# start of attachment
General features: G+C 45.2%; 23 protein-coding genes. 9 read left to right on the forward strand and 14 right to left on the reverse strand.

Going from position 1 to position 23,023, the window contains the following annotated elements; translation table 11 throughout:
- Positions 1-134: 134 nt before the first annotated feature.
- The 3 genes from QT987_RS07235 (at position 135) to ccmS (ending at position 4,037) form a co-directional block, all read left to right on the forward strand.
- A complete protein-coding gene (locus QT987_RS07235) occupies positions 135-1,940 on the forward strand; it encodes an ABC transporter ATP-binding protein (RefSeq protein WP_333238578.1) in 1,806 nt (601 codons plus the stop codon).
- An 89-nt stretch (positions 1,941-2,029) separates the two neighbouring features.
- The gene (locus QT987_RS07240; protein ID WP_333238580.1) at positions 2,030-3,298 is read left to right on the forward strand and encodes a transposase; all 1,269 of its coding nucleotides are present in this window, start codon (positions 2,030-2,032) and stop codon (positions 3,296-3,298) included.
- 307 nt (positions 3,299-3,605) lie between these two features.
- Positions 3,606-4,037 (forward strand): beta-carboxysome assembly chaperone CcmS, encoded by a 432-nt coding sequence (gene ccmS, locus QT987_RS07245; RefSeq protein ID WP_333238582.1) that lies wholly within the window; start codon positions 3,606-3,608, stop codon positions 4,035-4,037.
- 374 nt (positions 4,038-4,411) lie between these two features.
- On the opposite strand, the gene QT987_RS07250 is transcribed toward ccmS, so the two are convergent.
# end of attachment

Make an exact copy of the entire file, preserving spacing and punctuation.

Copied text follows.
General features: G+C 45.2%; 23 protein-coding genes. 9 read left to right on the forward strand and 14 right to left on the reverse strand.

Going from position 1 to position 23,023, the window contains the following annotated elements; translation table 11 throughout:
- Positions 1-134: 134 nt before the first annotated feature.
- The 3 genes from QT987_RS07235 (at position 135) to ccmS (ending at position 4,037) form a co-directional block, all read left to right on the forward strand.
- A complete protein-coding gene (locus QT987_RS07235) occupies positions 135-1,940 on the forward strand; it encodes an ABC transporter ATP-binding protein (RefSeq protein WP_333238578.1) in 1,806 nt (601 codons plus the stop codon).
- An 89-nt stretch (positions 1,941-2,029) separates the two neighbouring features.
- The gene (locus QT987_RS07240; protein ID WP_333238580.1) at positions 2,030-3,298 is read left to right on the forward strand and encodes a transposase; all 1,269 of its coding nucleotides are present in this window, start codon (positions 2,030-2,032) and stop codon (positions 3,296-3,298) included.
- 307 nt (positions 3,299-3,605) lie between these two features.
- Positions 3,606-4,037 (forward strand): beta-carboxysome assembly chaperone CcmS, encoded by a 432-nt coding sequence (gene ccmS, locus QT987_RS07245; RefSeq protein ID WP_333238582.1) that lies wholly within the window; start codon positions 3,606-3,608, stop codon positions 4,035-4,037.
- 374 nt (positions 4,038-4,411) lie between these two features.
- On the opposite strand, the gene QT987_RS07250 is transcribed toward ccmS, so the two are convergent.